Environment / Nature

Q & A: Rene Rodriguez brings nature into view

Local photographer talks about San Benito County life and landscapes.
Photo courtesy of Rene Rodriguez.
Photo courtesy of Rene Rodriguez.

This Earth Day week, BenitoLink interviewed a few San Benito residents making a positive impact on the earth and on humanity as a whole. We caught up with Rene Rodriguez to talk about his photography.

Lifelong San Benito resident and photographer Rene Rodriguez travels the region capturing its beauty and diversity in still shots, moments in time that bring the natural landscape into view. 

“In my travels throughout the county, I’ve never had any issues with landowners,” said Rodriguez, 59. “I’ve been questioned a few times, but they all seem to be real nice people. They do have a right to ask what I am doing if I am parked on the side of the road. I’ve become friends with quite a few of them through Facebook.”

BenitoLink spoke with Rodriguez about his experiences and what sharing images of nature means to him.


BENITOLINK: How did you come to love our rural region?

RODRIGUEZ: Since I grew up in a rural area, my dad drove me around all the back roads of Paicines. Once I learned to drive, I started driving all around the backroads especially after I got my first camera.

What kind of wildlife do you see when you’re taking pictures around San Benito County?

On any given day, I could run across badgers, deer, birds of all kinds, lots of raptors, coyotes, and I like to go out and photograph the bald eagles in south county and around here. You never know what you are going to come across. I haven’t run into a mountain lion since I was a kid in this county anyways. We do get a lot of migrating birds, as they use this area as a corridor. Paicines Reservoir is a good place to view migrating birds.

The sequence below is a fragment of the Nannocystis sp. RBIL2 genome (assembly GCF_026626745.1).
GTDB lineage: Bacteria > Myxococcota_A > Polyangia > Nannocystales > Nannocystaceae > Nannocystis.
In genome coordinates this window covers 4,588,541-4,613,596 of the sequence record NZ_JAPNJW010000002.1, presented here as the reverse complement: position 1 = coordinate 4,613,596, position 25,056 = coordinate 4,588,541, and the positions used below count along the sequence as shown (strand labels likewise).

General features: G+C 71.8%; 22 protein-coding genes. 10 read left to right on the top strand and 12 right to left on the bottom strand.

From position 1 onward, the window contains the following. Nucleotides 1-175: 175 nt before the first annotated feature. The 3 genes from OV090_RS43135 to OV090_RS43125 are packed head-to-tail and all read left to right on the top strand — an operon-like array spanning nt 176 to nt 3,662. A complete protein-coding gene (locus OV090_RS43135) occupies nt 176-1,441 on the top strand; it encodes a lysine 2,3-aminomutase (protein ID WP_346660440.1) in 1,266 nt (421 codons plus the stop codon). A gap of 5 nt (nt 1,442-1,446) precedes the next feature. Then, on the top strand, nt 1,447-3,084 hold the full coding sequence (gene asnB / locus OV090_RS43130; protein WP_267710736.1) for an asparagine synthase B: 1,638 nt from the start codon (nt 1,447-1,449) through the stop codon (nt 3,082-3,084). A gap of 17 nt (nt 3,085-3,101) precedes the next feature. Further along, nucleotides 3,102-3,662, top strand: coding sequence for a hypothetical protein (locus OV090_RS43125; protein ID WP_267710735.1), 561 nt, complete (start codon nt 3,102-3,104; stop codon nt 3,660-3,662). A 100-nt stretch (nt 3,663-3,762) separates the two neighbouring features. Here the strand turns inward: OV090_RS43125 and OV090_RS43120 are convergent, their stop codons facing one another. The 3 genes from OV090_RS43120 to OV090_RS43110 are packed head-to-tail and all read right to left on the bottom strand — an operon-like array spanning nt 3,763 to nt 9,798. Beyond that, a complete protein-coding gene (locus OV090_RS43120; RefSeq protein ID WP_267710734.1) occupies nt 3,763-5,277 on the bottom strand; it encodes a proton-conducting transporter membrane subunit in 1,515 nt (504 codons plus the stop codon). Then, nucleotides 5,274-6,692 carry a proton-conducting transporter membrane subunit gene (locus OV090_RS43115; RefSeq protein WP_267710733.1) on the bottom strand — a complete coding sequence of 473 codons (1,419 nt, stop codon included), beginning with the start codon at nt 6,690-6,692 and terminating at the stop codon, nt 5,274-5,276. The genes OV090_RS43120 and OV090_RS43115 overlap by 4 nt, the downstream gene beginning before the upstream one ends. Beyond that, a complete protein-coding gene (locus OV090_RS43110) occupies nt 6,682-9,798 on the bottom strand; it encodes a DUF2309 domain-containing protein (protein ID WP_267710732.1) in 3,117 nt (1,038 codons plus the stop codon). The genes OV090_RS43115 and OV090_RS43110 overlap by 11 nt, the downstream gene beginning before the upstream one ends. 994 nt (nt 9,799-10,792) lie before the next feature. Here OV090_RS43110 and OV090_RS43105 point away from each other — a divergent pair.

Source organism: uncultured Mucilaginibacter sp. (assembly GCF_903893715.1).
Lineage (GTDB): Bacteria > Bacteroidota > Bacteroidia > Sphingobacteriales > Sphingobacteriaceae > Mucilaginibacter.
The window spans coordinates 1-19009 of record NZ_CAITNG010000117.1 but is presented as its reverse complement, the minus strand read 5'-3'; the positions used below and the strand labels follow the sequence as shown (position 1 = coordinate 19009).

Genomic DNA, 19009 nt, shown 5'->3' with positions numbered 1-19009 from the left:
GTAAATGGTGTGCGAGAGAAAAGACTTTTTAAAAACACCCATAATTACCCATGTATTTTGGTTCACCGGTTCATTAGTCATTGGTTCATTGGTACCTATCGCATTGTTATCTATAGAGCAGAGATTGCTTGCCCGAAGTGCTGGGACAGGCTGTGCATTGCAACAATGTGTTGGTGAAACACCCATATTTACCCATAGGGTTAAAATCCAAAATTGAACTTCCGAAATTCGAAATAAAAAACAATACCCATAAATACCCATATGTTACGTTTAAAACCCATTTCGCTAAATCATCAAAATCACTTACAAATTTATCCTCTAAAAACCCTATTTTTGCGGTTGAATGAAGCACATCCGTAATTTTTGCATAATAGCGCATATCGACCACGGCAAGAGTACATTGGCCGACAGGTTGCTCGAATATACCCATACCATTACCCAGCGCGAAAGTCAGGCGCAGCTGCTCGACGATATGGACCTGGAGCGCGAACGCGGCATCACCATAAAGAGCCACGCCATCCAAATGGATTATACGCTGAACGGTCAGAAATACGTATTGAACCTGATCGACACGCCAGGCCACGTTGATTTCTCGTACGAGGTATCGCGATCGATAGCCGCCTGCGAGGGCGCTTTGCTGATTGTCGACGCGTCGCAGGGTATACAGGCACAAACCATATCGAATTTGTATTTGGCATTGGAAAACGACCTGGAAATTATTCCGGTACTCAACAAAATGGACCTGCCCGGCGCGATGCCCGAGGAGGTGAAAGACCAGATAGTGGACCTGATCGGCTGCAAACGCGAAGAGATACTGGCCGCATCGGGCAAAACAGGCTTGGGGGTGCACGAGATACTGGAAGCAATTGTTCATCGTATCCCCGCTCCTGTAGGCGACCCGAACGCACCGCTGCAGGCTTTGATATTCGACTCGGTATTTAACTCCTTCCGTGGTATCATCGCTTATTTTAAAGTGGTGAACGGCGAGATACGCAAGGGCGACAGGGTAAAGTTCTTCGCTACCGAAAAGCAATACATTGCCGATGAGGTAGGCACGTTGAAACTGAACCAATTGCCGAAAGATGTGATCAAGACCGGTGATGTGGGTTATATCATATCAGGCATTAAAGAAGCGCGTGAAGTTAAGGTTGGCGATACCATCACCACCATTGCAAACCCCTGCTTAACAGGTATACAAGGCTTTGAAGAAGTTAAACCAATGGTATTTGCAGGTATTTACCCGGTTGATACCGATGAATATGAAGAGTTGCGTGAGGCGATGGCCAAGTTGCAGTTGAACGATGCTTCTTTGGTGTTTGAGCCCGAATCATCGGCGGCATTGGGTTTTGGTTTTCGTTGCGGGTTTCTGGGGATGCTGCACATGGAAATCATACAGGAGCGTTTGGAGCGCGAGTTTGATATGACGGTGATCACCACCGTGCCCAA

Have you noticed any changes in wildlife species or population over the years?

I have heard that there have been a lack of birds traveling through here, but for me I have seen more than normal. Maybe it’s because I am out and about all the time. I don’t have any scientific proof of that, but that is what I have noticed. The deer population seems pretty healthy to me. I’m seeing more bald eagles as well as more golden eagles. 

What kind of seasonal changes do you see? 

Seasonal changes, they vary every year. Sometimes we get plenty of rain which can dictate how much wildflowers we are going to get. I remember getting record rains one year and the wildflowers were abundant the following spring. I love the extended summers around our area. I also love the occasional thunderstorm in the summers. Almost lately, we have been getting a little more snow on our local hills. I guess the wide range of weather is what makes our county so attractive to live in.

How does South County compare to the flatter areas around Hollister and San Juan Bautista? 

The hills are covered with more trees and brush of all kinds. We do have some of the local hills especially around Gabilan Range that are pretty dense in vegetation. The farms and/or ranches down south seem to be more for cattle and horses, growing hay and alfalfa versus the areas around here that are for agriculture because of the flat land areas. 

What do you want people to experience when they look at your photography?

By sharing my photos, I get a lot of comments about what a great county we live in due to all the awesome scenery. People appreciate my photos because a lot of the elderly can’t get around like they used to, so it makes them happy to see what I post. My photos also bring them memories of their past and for those who have left our county or state, they enjoy my daily posts.


Carmel de Bertaut

Carmel has a BA in Natural Sciences/Biodiversity Stewardship from San Jose State University and an AA in Communications Studies from West Valley Community College. She reports on science and the environment, arts and human interest pieces. Carmel has worked in the ecological and communication fields and is an avid creative writer and hiker. She has been reporting for BenitoLink since May, 2018 and covers Science and the Environment and Arts and Culture.